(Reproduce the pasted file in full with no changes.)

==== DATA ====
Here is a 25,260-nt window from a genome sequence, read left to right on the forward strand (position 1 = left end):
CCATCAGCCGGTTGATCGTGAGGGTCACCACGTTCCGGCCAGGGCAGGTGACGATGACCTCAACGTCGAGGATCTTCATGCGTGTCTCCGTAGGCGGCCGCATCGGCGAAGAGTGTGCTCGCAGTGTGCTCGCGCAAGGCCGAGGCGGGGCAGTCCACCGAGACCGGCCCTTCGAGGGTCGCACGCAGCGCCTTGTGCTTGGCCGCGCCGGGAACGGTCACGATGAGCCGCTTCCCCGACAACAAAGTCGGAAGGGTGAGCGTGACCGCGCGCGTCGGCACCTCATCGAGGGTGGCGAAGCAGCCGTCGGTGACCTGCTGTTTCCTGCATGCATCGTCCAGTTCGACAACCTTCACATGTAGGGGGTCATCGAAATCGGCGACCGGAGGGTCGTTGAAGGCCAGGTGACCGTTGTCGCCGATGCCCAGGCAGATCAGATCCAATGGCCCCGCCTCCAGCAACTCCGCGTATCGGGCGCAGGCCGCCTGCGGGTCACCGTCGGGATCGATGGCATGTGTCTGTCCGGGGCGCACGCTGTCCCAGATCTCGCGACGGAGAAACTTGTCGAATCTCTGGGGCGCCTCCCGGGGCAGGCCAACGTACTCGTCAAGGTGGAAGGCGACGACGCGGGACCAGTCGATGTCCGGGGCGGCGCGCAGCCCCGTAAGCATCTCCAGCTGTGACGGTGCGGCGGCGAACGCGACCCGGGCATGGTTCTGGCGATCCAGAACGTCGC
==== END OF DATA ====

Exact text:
Here is a 25,260-nt window from a genome sequence, read left to right on the forward strand (position 1 = left end):
CCATCAGCCGGTTGATCGTGAGGGTCACCACGTTCCGGCCAGGGCAGGTGACGATGACCTCAACGTCGAGGATCTTCATGCGTGTCTCCGTAGGCGGCCGCATCGGCGAAGAGTGTGCTCGCAGTGTGCTCGCGCAAGGCCGAGGCGGGGCAGTCCACCGAGACCGGCCCTTCGAGGGTCGCACGCAGCGCCTTGTGCTTGGCCGCGCCGGGAACGGTCACGATGAGCCGCTTCCCCGACAACAAAGTCGGAAGGGTGAGCGTGACCGCGCGCGTCGGCACCTCATCGAGGGTGGCGAAGCAGCCGTCGGTGACCTGCTGTTTCCTGCATGCATCGTCCAGTTCGACAACCTTCACATGTAGGGGGTCATCGAAATCGGCGACCGGAGGGTCGTTGAAGGCCAGGTGACCGTTGTCGCCGATGCCCAGGCAGATCAGATCCAATGGCCCCGCCTCCAGCAACTCCGCGTATCGGGCGCAGGCCGCCTGCGGGTCACCGTCGGGATCGATGGCATGTGTCTGTCCGGGGCGCACGCTGTCCCAGATCTCGCGACGGAGAAACTTGTCGAATCTCTGGGGCGCCTCCCGGGGCAGGCCAACGTACTCGTCAAGGTGGAAGGCGACGACGCGGGACCAGTCGATGTCCGGGGCGGCGCGCAGCCCCGTAAGCATCTCCAGCTGTGACGGTGCGGCGGCGAACGCGACCCGGGCATGGTTCTGGCGATCCAGAACGTCGC